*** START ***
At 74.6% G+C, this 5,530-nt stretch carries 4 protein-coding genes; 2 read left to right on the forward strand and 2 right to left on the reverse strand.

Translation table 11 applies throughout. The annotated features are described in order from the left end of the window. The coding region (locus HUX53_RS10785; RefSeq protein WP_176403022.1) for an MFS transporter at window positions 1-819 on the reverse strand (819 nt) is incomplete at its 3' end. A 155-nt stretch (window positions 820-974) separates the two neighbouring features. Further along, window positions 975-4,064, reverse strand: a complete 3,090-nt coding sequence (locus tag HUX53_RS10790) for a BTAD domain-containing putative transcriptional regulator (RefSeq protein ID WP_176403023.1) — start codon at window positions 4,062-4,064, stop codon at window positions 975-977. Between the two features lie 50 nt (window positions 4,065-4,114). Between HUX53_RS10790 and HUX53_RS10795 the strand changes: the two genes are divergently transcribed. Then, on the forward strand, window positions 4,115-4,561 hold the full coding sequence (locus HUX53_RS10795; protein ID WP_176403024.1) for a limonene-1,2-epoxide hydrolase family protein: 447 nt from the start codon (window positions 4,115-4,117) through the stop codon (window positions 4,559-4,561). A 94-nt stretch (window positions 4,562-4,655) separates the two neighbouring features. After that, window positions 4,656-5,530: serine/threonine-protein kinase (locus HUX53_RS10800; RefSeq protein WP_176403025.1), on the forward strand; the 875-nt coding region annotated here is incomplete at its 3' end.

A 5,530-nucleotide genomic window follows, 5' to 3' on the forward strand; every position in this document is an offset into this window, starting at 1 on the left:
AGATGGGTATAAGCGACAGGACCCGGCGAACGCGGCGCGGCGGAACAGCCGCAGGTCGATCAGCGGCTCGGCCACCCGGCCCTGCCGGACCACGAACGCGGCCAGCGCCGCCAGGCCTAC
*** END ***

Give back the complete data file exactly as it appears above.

At 74.6% G+C, this 5,530-nt stretch carries 4 protein-coding genes; 2 read left to right on the forward strand and 2 right to left on the reverse strand.

Translation table 11 applies throughout. The annotated features are described in order from the left end of the window. The coding region (locus HUX53_RS10785; RefSeq protein WP_176403022.1) for an MFS transporter at window positions 1-819 on the reverse strand (819 nt) is incomplete at its 3' end. A 155-nt stretch (window positions 820-974) separates the two neighbouring features. Further along, window positions 975-4,064, reverse strand: a complete 3,090-nt coding sequence (locus tag HUX53_RS10790) for a BTAD domain-containing putative transcriptional regulator (RefSeq protein ID WP_176403023.1) — start codon at window positions 4,062-4,064, stop codon at window positions 975-977. Between the two features lie 50 nt (window positions 4,065-4,114). Between HUX53_RS10790 and HUX53_RS10795 the strand changes: the two genes are divergently transcribed. Then, on the forward strand, window positions 4,115-4,561 hold the full coding sequence (locus HUX53_RS10795; protein ID WP_176403024.1) for a limonene-1,2-epoxide hydrolase family protein: 447 nt from the start codon (window positions 4,115-4,117) through the stop codon (window positions 4,559-4,561). A 94-nt stretch (window positions 4,562-4,655) separates the two neighbouring features. After that, window positions 4,656-5,530: serine/threonine-protein kinase (locus HUX53_RS10800; RefSeq protein WP_176403025.1), on the forward strand; the 875-nt coding region annotated here is incomplete at its 3' end.

A 5,530-nucleotide genomic window follows, 5' to 3' on the forward strand; every position in this document is an offset into this window, starting at 1 on the left:
AGATGGGTATAAGCGACAGGACCCGGCGAACGCGGCGCGGCGGAACAGCCGCAGGTCGATCAGCGGCTCGGCCACCCGGCCCTGCCGGACCACGAACGCGGCCAGCGCCGCCAGGCCTAC